Specifically, the direct bank access.

When you sign up for Paypal, they ask for your bank account information so they can make some test deposits. Once you see the deposits, you return to the system to tell them how much was sent to verify your account.

Here's the problem: if you do it, Paypal will then have full access to your bank account to pull funds if you were to say, go negative on your Paypal account or some Paypal employee decides they need a little of what you have or a hacker breaks through their world class security.

Instead, don't ever confirm the deposits. What this does is allow Paypal to continue making deposits (for when you get cash in Paypal), but they can't debit your account (so there!). Granted, doing this will limit the amount of money you can filter through paypal (like $500 a month or so), but so what? Most people never do transactions that large and worst-case, if you manage to get a single transaction over $500, just withdraw it over the course of a few months.

If that's not realistic for you, confirm the numbers, just make sure the account you're using is disposable.


French Branch of Scientology to Be Sued for Organized Fraud

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Now if the lawsuits would propagate throughout the world, we'd finally be getting somewhere. From the article:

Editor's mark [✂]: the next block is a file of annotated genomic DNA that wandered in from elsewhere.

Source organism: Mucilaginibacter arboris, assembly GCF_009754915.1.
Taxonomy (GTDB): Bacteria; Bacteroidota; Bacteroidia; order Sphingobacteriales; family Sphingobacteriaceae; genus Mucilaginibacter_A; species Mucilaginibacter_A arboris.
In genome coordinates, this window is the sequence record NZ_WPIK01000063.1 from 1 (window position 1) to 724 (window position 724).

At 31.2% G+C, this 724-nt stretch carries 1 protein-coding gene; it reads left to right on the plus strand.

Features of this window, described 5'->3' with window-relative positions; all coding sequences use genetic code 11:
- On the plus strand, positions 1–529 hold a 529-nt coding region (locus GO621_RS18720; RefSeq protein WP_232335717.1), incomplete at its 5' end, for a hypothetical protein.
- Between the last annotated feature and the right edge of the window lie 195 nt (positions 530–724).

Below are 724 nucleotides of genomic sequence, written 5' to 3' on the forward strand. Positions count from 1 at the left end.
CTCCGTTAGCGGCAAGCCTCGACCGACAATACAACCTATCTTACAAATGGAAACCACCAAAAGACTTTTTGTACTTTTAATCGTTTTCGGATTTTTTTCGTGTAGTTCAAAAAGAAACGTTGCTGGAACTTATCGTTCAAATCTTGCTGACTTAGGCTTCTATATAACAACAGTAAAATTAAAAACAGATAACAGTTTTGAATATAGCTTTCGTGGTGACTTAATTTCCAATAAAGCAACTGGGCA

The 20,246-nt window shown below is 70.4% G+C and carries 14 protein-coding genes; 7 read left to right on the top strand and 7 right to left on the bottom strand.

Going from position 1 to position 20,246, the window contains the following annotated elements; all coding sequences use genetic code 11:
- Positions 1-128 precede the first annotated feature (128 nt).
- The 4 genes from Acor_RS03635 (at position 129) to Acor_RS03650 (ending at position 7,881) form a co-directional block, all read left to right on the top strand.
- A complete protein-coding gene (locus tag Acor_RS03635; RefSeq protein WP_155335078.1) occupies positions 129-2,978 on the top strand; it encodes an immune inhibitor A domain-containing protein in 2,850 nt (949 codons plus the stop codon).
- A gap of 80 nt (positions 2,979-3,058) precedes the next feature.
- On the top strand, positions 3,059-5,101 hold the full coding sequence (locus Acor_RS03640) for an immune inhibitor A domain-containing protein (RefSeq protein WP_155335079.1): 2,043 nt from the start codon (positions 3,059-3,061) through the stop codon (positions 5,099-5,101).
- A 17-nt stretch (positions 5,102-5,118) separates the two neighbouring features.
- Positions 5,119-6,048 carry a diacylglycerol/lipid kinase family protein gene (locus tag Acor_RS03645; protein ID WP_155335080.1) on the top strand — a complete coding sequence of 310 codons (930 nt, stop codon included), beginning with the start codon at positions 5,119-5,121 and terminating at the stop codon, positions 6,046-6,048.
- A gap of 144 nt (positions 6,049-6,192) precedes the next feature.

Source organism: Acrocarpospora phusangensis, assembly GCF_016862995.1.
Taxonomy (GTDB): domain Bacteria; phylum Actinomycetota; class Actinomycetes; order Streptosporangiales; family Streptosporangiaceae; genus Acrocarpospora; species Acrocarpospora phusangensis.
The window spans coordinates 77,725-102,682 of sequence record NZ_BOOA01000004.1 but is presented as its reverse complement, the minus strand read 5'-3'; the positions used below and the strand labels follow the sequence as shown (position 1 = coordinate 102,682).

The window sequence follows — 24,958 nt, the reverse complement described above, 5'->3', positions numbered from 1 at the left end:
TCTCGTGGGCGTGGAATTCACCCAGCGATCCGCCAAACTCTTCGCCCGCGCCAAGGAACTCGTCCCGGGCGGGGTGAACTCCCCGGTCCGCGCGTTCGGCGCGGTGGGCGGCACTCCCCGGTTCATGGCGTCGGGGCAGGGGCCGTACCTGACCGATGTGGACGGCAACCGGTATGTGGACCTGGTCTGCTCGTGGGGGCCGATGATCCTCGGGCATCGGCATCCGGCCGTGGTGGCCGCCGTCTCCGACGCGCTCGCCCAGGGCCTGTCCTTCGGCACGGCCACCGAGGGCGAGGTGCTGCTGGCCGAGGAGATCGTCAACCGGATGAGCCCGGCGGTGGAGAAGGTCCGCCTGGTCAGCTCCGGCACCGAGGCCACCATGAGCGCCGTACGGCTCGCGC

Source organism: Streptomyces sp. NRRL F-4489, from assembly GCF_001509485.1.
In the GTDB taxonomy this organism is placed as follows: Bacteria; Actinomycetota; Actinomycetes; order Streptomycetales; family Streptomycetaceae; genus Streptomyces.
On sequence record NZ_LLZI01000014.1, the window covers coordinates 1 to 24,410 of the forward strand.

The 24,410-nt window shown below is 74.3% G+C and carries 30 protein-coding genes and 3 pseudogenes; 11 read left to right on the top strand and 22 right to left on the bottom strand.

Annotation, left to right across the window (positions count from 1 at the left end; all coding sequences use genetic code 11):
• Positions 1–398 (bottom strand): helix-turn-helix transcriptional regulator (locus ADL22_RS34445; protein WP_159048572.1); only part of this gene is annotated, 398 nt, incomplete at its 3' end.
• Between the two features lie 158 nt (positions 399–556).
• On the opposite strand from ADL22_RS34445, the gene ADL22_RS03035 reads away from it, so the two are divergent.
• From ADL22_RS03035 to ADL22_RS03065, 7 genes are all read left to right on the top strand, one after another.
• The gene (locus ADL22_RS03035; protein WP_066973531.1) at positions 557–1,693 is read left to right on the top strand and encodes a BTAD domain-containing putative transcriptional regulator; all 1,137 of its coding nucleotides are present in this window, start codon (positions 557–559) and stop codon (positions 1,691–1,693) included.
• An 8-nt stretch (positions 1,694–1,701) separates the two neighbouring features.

In his order, the judge found that the church had used "personality tests void of scientific value...with the sole aim of selling services or divers products."
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Save on Textbooks

Save some money. Always a good thing.
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Funny that I was just talking about this with someone yesterday, but today there's an article on Lifehacker about saving money on textbooks. I have used their first suggestion, Bigwords.com many times myself though I've often found even better deals by simply looking for a previous edition book. For example, if your class is using the 5th edition, look for the 4th for big savings.

Anyway, if you or someone you know is looking for textbooks, perhaps you should give it a try.